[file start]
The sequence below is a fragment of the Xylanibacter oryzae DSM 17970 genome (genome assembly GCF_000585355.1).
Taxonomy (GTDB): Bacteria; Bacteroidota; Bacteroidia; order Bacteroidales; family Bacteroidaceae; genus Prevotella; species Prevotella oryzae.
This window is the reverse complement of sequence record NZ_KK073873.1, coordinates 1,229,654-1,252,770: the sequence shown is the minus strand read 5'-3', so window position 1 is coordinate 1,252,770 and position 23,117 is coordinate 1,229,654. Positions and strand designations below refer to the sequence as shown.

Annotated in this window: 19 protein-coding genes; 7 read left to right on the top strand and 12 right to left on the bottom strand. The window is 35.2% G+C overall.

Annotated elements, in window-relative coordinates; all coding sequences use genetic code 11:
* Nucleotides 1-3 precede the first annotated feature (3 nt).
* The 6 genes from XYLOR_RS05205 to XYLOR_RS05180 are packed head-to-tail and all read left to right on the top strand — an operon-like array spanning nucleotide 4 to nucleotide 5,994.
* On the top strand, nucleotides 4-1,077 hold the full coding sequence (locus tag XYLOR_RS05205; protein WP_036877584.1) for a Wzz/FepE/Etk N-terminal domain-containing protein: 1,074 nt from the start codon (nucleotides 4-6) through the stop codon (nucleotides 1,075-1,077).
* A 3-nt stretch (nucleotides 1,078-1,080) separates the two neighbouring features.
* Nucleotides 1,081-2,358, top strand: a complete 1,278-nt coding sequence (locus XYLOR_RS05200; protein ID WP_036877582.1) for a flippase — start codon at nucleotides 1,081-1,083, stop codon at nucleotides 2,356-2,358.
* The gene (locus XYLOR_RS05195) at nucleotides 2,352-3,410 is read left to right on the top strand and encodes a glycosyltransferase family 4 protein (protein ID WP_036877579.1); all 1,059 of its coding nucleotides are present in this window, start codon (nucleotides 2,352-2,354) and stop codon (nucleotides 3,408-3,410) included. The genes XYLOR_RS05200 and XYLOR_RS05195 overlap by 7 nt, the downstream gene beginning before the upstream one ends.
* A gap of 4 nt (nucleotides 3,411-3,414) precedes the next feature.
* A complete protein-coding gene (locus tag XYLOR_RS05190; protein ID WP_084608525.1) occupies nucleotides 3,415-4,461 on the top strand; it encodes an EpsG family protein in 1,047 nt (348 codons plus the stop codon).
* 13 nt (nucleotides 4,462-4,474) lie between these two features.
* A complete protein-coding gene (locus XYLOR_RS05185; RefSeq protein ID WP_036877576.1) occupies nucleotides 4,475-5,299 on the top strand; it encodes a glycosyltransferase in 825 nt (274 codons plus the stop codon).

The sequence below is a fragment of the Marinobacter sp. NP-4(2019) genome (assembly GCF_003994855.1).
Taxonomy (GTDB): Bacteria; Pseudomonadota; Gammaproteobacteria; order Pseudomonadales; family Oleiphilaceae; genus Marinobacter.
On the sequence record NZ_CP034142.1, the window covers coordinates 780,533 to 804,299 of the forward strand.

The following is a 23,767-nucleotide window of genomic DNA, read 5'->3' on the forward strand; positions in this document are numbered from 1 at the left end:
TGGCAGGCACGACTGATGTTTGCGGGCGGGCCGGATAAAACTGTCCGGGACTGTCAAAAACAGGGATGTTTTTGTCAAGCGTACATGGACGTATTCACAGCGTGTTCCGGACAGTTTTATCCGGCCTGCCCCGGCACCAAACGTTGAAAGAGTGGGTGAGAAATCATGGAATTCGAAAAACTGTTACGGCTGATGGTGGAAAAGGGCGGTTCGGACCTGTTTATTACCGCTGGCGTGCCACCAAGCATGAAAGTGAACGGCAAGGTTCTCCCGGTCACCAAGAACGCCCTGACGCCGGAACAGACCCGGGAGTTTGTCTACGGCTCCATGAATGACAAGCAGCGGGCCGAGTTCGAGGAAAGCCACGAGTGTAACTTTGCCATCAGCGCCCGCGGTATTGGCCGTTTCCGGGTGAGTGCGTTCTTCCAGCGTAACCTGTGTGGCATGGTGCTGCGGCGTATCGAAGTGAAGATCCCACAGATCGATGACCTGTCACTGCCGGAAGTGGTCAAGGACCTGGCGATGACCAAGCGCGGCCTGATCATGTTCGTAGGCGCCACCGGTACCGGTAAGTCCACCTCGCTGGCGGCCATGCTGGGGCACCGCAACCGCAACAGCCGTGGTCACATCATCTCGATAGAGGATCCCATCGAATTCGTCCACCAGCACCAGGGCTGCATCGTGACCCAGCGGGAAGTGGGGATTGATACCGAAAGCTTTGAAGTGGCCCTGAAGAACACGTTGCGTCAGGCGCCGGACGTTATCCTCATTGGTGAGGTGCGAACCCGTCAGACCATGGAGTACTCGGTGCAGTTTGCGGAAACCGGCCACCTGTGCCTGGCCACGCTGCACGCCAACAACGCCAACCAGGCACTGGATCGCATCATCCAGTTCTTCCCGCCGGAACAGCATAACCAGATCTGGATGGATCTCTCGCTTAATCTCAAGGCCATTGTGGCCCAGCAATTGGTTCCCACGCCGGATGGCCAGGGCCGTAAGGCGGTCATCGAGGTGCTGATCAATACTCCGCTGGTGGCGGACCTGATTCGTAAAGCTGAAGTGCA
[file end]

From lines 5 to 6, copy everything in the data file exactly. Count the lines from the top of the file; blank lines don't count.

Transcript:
Annotated elements, in window-relative coordinates; all coding sequences use genetic code 11:
* Nucleotides 1-3 precede the first annotated feature (3 nt).